Root Canal Therapy vs. Extractions
The most sensitive parts of the teeth are the central root canals, which house the collection of nerves and tissues, more commonly knowns as the “pulp” of the tooth. Fortunately, the tooth is designed so a layer of dentin and tooth enamel protect these sensitive parts of the tooth. Although these protective layers can become damaged, restorative dentistry treatments can rebuild tooth enamel to protect against dental complications.
Unfortunately, if dental damage is ignored, the nerves and roots of the tooth will be at risk, and a root canal infection may develop. The two most common treatments for a root canal infection are root canal therapy and tooth extraction. Dr. Ann Sielicki discusses root canal therapy vs. extractions with her Scottsdale, AZ patients, and helps them determine which is most appropriate for their unique situation.
Root Canal Therapy
Root canal therapy is probably the most widely feared dental treatment, but also the most misunderstood. Root canal therapy is not the painful procedure that many people imagine it to be. Instead, it is a safe, virtually pain-free procedure that allows dentists to repair and save a tooth that is badly infected.
During root canal therapy, anesthesia is administered to maintain patient comfort. The pulp of the tooth will be removed before cleaning the length of the tooth roots. After all signs of infection have been eliminated, the cavity of the tooth will be filled with a rubber-like dental compound. This restores the inners canals of the tooth, but for superior strength and protection, we will cap the entire tooth with a dental crown. Recovery from root canal therapy is short, and most patients report minimal discomfort while they heal.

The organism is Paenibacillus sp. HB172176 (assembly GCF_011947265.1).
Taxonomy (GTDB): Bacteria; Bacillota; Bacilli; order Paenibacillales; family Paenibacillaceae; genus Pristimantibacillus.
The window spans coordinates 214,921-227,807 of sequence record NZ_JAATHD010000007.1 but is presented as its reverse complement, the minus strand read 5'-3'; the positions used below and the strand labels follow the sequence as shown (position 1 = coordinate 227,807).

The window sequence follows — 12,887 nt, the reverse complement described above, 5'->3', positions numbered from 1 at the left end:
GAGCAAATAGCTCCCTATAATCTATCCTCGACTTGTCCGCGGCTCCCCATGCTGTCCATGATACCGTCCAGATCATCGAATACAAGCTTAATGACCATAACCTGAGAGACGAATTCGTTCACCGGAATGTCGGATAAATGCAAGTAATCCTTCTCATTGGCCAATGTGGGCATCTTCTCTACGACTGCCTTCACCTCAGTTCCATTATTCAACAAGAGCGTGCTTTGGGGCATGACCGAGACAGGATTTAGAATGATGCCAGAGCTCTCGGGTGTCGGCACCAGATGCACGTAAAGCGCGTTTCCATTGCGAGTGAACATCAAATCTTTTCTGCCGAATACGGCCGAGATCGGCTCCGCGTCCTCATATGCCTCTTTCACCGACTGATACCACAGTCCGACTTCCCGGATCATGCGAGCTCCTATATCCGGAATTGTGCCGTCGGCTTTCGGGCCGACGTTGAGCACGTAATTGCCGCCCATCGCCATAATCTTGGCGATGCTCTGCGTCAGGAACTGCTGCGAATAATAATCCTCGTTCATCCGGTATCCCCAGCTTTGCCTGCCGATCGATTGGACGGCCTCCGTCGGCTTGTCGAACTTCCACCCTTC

Extraction is performed to completely remove a tooth that has been badly damaged or infected. Tooth extraction is performed with the patient under the effects of anesthesia, to avoid pain and discomfort. Dental tools will be used to hold the damaged tooth and remove it from the gum line. The whole tooth, including the tooth roots will be removed.
Tooth extraction prevents adjacent teeth from being compromised by an infected tooth. However, it does leave a gap in the smile than can cause surrounding teeth to shift, so it is important to follow tooth extraction with a tooth replacement treatment, which may include a dental bridge or dental implants.
Which Is Best for Me?
The best way to decide whether root canal therapy or tooth extraction is most appropriate is to have the tooth examined to determine the extent of the root canal infection. In general, it is best to save the natural tooth whenever possible. The roots of the tooth provide the stimulation to the jawbone that is needed to maintain a strong and healthy jaw.
Having said that, there are cases when infection has spread so far that it is not possible to save the natural tooth. If the roots of the tooth have been severely damaged, it may be best to remove the damaged tooth and replace it with a dental restoration. Dr. Sielicki will provide patients with her expert recommendation after considering their unique situation.
If you are experiencing severe oral pain, you may be suffering from a root canal infection. To learn more about the best way to treat a root canal infection, contact us at your earliest convenience.